The changing verb phrase in present-day British English
- Is there evidence of recent change in the overall frequency of the perfect construction in spoken British English?
- Is the same pattern of change seen for the different tense forms of the perfect (present, past, and non-finite)?
Summary of main findings:
- Overall, there is a statistically significant decline in the frequency of the perfect construction from LLC (1960s-1970s) to ICE-GB (1990s).
- The different tense forms of the perfect show different patterns
- The present perfect (the most frequent form) shows no significant change in frequency.
- The past perfect and infinitive perfect both show statistically significant declines in frequency.
1. Frequencies of perfect auxiliary tense categories in DCPSE
The table shows two distinct series of chi-square tests. Column A compares the distribution of each term with the total number of words. Column B compares each term relative to the trend of the overall set of perfect auxiliaries. For example, Column A shows that the slight percentage increase of the present perfect is not considered significant compared with the number of words, while Column B shows that it does differ significantly from the overall pattern.
The normalised (pmw) percentage change over time from LLC to ICE-GB subcorpora can be plotted in the form of a bar chart, shown in Figure 1 below. The error bars represent p<0.05 confidence intervals.
Note that the data in Table 1 exclude instances of the 'semi-modal' HAVE got [to] (as in a lot of work has got to be done on it), but include instances of the combination HAVE + got which occur with an NP object and express a stative meaning (e.g. he's got two kids 'he has two kids'). These stative examples involve an idiom which is historically derived from a perfect construction. They are frequent in the present perfect data and should be taken into account in a detailed analysis of that category. However, they do not affect the findings summarised above: if the data are recalculated to exclude such examples, the overall pattern remains similar.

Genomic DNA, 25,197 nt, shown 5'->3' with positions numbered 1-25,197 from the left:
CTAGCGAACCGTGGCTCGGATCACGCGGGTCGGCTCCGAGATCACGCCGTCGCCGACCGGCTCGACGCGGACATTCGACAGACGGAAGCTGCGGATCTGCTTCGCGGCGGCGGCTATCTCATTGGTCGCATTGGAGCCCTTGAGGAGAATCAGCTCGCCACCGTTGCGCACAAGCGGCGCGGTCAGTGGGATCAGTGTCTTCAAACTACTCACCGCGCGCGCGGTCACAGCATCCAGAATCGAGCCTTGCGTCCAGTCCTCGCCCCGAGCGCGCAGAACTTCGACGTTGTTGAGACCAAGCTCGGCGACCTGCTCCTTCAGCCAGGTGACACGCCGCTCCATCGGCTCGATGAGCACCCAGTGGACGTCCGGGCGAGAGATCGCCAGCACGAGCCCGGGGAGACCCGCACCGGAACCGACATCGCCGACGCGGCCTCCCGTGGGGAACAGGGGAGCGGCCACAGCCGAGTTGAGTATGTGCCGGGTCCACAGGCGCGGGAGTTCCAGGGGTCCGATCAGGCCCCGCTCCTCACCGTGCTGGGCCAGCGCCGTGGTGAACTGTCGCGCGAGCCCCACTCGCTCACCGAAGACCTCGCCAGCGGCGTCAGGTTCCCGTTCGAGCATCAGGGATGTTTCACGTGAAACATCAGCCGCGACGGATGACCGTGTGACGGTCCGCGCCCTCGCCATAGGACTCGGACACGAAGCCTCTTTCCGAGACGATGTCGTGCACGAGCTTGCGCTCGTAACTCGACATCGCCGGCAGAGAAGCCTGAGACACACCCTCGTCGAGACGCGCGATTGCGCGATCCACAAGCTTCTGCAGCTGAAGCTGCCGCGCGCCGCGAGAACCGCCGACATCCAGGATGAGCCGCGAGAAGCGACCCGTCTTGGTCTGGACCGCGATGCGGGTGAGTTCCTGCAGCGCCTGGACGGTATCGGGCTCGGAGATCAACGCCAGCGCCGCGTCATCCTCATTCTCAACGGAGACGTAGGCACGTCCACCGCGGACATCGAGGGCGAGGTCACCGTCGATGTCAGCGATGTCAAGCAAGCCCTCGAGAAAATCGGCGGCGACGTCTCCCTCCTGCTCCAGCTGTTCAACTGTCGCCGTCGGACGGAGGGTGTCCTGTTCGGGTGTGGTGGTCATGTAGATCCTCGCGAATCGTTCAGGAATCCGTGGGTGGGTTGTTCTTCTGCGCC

The Perfect Infinitive
A more detailed investigation was made of the perfect infinitive. A great majority of examples of the perfect infinitive in the corpus (88%) occur following a modal auxiliary, while the remainder occur in contexts following the infinitival marker to. Modal auxiliaries have themselves declined in frequency in our data. This led us to pose a further question.
- Can the declining frequency of the perfect infinitive simply be attributed to the declining frequency of the modal auxiliary as a potential context of occurrence?
Summary of findings:
- When potential modal contexts and to-contexts are taken as the baseline, it is shown that the proportions of perfect infinitives fall within both types of context. Therefore the perfect infinitive shows trends of decline that are independent of the decline in modal auxiliaries.
Table 2a. Changes in the proportion of perfect infinitives
Table 2b. Changes in the proportion of perfect infinitives
For additional details, a draft version of a paper by Bowie and Aarts (forthcoming 2012) can be downloaded here. A further paper includes a detailed study of the past perfect (Bowie, Wallis and Aarts, forthcoming 2012) and can be downloaded here. These and other papers can also be downloaded from the main page for the project, The changing verb phrase in present-day British English.
This page last modified 1 December, 2016 by Jill Bowie.